Bill Miller: I think it’s important to remember that the industry is state by state, right? And that each state determine what level, how much gambling it wants – iCasino, sports betting, mobility, not mobility – and that the individual stakeholders in these state capitals and regulatory structures make those decisions. What we can say is that line and mobile were absolute lifesavers for the industry when all the physical dynamics were halted. And what we’ve seen coming out of COVID is that the old notions that brick and mortar and online were existential threats to each other are no longer the mainstream opinion.

Each of the physical operators now has a digital presence, and this was not the case before. Digital presence was additive. New Jersey acknowledged that in the very dynamic around “How do we introduce iGaming, how do we introduce sports betting, what does it look like? And when you integrate mobile, you can’t do any of these things without having mobile platforms.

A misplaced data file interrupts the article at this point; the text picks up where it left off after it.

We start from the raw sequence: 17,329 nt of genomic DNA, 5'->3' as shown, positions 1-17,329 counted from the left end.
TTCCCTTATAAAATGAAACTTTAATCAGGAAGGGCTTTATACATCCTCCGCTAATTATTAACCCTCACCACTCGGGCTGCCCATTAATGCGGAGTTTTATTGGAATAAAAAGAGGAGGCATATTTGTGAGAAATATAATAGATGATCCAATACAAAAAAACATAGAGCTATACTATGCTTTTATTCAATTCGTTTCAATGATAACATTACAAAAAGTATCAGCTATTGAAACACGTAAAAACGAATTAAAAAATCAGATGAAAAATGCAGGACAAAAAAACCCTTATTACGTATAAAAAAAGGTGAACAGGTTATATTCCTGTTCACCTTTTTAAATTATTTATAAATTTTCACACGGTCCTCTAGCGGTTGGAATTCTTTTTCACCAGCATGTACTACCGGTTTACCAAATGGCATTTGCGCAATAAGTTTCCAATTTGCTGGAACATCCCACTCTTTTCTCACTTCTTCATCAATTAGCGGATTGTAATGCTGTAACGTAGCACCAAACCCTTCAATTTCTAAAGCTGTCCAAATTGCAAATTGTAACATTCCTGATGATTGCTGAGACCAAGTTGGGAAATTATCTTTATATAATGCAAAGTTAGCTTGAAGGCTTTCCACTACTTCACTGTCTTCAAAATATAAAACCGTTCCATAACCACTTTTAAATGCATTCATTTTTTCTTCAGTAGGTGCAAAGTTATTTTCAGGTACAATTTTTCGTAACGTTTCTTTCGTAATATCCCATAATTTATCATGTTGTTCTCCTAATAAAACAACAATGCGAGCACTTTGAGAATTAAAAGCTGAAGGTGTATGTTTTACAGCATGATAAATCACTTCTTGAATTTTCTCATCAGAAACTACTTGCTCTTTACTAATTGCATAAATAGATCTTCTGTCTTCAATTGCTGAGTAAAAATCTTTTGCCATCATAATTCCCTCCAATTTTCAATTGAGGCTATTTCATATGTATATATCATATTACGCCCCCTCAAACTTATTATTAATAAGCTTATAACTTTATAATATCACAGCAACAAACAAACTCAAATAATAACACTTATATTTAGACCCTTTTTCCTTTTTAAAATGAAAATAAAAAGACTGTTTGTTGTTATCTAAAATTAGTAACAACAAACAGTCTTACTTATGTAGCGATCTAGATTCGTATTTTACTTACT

So that’s the platform that then creates the opportunity for a state, whether it’s New Jersey or some other state, to say, “Okay, where do we want to be? »Is it limited to sports betting? Should we have iCasinos? What piece of this should we have? Certainly, there has been massive growth in the relatively small number of states that have iGaming. But we leave it up to individual states to make up their own minds when it comes to iGaming.